Moonshine

Chuck Roberts/ WVPB

By branding southern West Virginia “Hatfield & McCoy” country, are we re-affirming negative stereotypes in Appalachia?

In this week’s episode of Inside Appalachia, we’ll look at how some communities in southern West Virginia are hoping to jumpstart their local economies through tourism. In particular, we’ll explore a type of tourism that caters to ATV riders along the Hatfield and McCoy trail system.

But what do we gain, and what do we lose, when we market ourselves to visitors? Are people able to remain true to their real identity, and claim ownership of their own narrative? We'll discuss that and more in this week's episode.


Chuck Roberts/ WVPB

Spring, summer and fall in Gilbert, West Virginia, in Mingo County, most days you can find a barrage of ATVs rolling through town. 

Most of the riders are visiting for an adventurous vacation. The asphalt road runs are usually a short trip from their cabins, or hotels to the woods onto the Hatfield and McCoy Trail systems. 


Courtesy Dalton Distillery

In post-Depression-era Appalachia, moonshining was a way of life. It was a respected, although technically illegal, profession. It kept food on the table for the Butler family for over 100 years. Raymond Butler recalls his first job in the family business: “I was about six. My dad put me down in one still to clean it. If there’s any green or blue, that’s got to come out of copper — it’s poisonous. When I came out of the still, it had to look like a new penny.”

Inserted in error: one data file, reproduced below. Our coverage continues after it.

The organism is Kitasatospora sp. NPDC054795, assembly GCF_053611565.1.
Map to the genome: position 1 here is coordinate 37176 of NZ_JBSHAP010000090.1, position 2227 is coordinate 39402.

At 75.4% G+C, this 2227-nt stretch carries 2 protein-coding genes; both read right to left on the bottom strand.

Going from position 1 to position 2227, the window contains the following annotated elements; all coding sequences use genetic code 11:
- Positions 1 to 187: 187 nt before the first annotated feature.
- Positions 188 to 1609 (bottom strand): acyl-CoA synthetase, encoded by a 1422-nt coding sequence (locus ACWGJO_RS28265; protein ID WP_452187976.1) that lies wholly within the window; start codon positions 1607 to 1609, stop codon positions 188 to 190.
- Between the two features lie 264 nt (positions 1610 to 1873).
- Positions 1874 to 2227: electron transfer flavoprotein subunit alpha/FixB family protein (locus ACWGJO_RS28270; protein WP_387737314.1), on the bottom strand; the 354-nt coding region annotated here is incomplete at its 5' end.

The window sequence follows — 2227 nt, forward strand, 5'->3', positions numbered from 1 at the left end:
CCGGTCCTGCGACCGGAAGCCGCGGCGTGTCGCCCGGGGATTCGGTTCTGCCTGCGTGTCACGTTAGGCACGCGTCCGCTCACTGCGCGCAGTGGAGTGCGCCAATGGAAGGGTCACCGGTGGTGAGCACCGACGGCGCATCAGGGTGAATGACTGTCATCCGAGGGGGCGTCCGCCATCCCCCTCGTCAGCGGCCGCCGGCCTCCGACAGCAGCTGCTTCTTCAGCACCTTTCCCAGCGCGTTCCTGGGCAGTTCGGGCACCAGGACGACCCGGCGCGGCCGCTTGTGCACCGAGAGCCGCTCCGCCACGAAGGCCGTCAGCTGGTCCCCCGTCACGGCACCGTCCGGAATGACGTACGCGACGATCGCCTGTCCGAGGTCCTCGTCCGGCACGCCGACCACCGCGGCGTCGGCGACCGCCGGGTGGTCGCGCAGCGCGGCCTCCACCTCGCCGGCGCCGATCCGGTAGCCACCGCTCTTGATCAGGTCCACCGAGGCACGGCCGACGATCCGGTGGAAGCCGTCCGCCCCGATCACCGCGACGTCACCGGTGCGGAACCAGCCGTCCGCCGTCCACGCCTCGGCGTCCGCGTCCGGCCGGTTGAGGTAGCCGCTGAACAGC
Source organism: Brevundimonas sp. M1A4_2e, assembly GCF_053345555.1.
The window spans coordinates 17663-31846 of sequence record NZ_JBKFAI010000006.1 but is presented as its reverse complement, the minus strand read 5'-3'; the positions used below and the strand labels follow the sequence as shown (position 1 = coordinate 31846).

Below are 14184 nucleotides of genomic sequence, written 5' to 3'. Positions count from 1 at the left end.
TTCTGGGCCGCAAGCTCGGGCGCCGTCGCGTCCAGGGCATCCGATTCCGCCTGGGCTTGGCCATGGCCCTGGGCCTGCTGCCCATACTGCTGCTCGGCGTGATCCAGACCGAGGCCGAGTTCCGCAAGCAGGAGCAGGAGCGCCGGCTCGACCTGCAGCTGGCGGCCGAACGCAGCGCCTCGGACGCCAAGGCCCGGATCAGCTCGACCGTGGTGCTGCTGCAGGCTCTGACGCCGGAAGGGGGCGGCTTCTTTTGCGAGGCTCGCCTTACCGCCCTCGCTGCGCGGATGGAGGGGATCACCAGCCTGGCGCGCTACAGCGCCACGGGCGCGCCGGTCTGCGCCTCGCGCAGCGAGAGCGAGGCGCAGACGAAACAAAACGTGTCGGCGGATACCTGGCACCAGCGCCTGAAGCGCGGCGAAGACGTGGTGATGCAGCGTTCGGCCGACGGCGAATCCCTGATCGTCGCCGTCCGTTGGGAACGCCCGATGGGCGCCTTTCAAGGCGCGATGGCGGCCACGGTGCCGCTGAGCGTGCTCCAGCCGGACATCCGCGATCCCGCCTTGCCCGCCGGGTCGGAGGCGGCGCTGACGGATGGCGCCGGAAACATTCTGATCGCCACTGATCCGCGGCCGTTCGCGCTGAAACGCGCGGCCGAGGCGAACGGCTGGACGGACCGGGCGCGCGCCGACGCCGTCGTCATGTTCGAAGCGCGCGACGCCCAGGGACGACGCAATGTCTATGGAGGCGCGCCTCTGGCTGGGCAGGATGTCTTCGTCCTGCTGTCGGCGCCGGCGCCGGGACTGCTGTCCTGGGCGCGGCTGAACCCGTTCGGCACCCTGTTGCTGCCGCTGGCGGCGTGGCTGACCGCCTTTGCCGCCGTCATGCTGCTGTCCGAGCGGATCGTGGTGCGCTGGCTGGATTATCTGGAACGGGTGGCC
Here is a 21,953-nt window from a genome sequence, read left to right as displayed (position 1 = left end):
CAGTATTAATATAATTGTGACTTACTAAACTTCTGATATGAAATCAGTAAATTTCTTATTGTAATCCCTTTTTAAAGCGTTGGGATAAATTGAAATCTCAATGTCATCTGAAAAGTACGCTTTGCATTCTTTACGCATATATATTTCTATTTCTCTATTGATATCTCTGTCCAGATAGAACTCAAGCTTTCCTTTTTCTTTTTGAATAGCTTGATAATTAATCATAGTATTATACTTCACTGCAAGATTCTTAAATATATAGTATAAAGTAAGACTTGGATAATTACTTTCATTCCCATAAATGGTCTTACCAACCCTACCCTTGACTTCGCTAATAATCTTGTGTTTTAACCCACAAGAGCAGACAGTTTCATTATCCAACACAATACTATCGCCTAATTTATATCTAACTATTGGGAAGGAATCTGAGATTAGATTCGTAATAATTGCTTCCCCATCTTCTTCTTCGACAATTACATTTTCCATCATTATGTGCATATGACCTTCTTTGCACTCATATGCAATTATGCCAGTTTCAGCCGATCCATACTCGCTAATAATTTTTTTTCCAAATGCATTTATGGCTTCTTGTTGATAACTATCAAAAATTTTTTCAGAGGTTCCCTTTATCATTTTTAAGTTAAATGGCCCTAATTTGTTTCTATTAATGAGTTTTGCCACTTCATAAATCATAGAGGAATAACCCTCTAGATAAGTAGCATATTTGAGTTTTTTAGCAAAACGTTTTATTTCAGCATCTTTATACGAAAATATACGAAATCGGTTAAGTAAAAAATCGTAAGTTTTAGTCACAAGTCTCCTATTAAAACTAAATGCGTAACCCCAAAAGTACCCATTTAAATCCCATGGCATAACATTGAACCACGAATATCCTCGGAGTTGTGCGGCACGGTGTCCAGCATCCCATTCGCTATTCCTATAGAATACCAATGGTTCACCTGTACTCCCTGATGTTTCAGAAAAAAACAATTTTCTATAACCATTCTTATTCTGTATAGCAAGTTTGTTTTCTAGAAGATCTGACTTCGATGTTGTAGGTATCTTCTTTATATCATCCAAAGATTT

Brunch, Alcohol
MAT HAYWARD / Dollar Photo Club

A West Virginia distillery has been awarded a loan to buy more equipment and increase production of its distilled moonshine whiskey and flavored moonshine.

Liz McCormick / West Virginia Public Broadcasting

In this episode we’ll explore two holiday and Appalachian traditions: food and spirits. We’ll also hear about some female butchers who are leading a renaissance in local foods.

You’ll find these stories and more this week, Inside Appalachia.

Cooking with Bourbon:

In Whitesburg KY, each month, Jonathan Piercy and Jenny Williams host a live radio cooking show on WMMT called What's Cookin' Now, broadcasting straight from the Appalshop kitchen.

Hepititus C Drug Works But It's Too Expensive

Nov 25, 2014
West Virginia Morning
West Virginia Public Broadcasting / West Virginia Public Broadcasting

On West Virginia Morning, Suzanne Higgins reports on a new drug that successfully treats Hepatitis-C, but it comes with a big price tag.  And we’ll visit a distillery in the Eastern Panhandle.